The Savannah VOICE Festival's production of "Voices Around the World" was a celebration of global vocal music, delivered in a quick-hit showcase that ran the gamut of styles, composers and emotions.
Out of the productions I caught in the three-week affair, the festival's programming continually impressed, not only in the range of talent, but also in the well though-out productions and talent/piece pairings.
"Voices Around the World" was no exception, as the programming treated patrons to a range of delights. The German and Italian domination of opera and the classical landscape in general is unprecedented. The festival could have relied on these two countries alone, but delved into a global quiver to include French, Czech, Finnish, Spanish, Russian, Austrian and Chinese compositions. The evening was bookended by American musical theater, celebrating our own country's contributions to classical vocal music.
Several pieces took center stage in my mind. Tenor Carlton Moe was, as he usually is, exceptional. From one of my personal favorite composers of all time, Moe bore into "The Romance of the Young Gypsy," from the opera "Aleko" by Sergei Rachmaninoff. This is Russian opera at its finest, imbued with Russian ego and prestige. Moe did it justice, with an emphatic final statement of the four measure, high B flat.
Near the end of the program, Moe again shined in a beautiful rendition of Austro-Hungarian composer Franz Lehar's "Dein ist mein ganzes Herz" from "Das Land des Lachelns" that seemed written for his voice.
Somehow, and to my own remorse, I have completely missed Chinese opera. Thankfully, the wonderful baritone Nana Qin shared two pieces of traditional Chinese opera near the beginning of the program. Since discovery is one of my favorite aspects of music, I am eternally grateful for something new. Hearing opera in Mandarin was refreshing and rather delightful.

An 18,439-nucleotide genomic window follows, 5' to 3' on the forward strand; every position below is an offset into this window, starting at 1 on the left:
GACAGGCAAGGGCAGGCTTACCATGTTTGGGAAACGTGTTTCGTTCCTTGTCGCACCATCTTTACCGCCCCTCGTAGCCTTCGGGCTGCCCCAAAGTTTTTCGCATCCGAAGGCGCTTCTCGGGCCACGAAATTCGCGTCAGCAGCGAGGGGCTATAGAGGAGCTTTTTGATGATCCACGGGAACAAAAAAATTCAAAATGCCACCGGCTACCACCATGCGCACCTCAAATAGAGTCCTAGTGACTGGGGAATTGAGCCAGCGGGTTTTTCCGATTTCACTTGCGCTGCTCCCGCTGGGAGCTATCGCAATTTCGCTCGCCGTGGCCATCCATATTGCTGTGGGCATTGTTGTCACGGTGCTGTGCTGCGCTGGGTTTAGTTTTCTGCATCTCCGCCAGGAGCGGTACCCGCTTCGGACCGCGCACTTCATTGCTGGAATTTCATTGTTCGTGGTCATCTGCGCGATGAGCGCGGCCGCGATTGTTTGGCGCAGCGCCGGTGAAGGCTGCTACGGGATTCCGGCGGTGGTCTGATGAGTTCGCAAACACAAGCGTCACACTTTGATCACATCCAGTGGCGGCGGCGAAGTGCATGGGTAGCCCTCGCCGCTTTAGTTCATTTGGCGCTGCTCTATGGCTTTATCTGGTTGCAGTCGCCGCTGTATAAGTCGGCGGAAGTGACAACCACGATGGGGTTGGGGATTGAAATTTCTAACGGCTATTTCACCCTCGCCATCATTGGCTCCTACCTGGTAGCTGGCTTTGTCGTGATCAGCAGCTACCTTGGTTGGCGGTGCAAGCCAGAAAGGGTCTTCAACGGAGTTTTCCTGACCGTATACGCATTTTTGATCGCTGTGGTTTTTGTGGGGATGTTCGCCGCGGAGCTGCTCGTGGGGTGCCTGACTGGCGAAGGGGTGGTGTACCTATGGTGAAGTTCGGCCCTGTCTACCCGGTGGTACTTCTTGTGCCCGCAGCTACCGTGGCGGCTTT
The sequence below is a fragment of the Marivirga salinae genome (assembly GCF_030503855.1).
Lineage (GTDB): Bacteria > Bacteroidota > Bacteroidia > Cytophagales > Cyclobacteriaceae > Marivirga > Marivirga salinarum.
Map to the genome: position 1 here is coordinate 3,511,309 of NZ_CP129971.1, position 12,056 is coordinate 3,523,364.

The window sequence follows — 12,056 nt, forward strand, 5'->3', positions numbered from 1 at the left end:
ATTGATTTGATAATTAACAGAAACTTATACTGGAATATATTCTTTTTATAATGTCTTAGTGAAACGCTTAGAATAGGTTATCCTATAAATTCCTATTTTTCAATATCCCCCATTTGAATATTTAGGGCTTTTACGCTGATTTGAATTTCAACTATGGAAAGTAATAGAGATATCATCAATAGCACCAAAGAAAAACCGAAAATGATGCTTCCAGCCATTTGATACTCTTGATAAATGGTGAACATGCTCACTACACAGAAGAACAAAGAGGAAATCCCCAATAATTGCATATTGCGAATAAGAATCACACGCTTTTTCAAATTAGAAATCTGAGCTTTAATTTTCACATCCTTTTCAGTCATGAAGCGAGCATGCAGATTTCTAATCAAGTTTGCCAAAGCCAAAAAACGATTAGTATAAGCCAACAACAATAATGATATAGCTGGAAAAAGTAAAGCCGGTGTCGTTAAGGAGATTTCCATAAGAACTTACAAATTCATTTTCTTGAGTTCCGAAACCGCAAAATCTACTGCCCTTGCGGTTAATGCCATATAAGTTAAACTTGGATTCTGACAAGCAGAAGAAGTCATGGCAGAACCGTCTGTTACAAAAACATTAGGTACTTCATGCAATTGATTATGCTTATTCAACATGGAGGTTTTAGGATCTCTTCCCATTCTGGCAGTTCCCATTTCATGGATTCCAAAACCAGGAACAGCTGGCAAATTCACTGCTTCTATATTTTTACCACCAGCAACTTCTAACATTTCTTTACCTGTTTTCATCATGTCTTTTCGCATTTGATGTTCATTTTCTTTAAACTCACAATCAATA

Qin also revived his hilarious performance of "I Am Aldolfo" from "The Drowsy Chaperone" toward the end of this production. He did an equally funny version of the tune for the "Broadway Voices" production earlier in the festival.
Close to midway through the evening, soprano Angela De Venuto's performance of "L'alba separa" from "Quattro Canzoni d'Amaranta" by the Italian composer F. Paolo Tosti was cathartic and moving. A seemingly complicated piece to sing, Venuto delivered it with an ease that was both inviting to hear and riveting. She earned the night's only shouts of "bravo" from the audience.
Toward the end of the evening, the program cut into a different direction. For the American inclusion, and to give a bit of a teaser, the VOICE Festival showcased a piece from its upcoming commissioned work, "Anna Hunter," by Michael Ching. The full opera will debut in November, but patrons at this concert were treated to the song "Roads," sung by Jeffery Martina and Moe, accompanied by a boys choir from the Savannah Arts Academy.
I was treated to a private premiere of this opera a few weeks ago at the Davenport House. The opera's story is focused on the true story of Savannahian Anna Hunter, who helped shape the city we all enjoy now. The music and the story are quite wonderful, but it's also pretty neat to have another original opera composed about Savannah (the first being "Alice Ryley" at 2015's festival). In my mind, this seems like a fitting thing for a city continually caught in an entangled intersection of the old world and the new world.
In the same thought, "VOICES Around the World" captured an entertaining and engrossing spirit of vocal music that made the almost two-hour production seem much too short.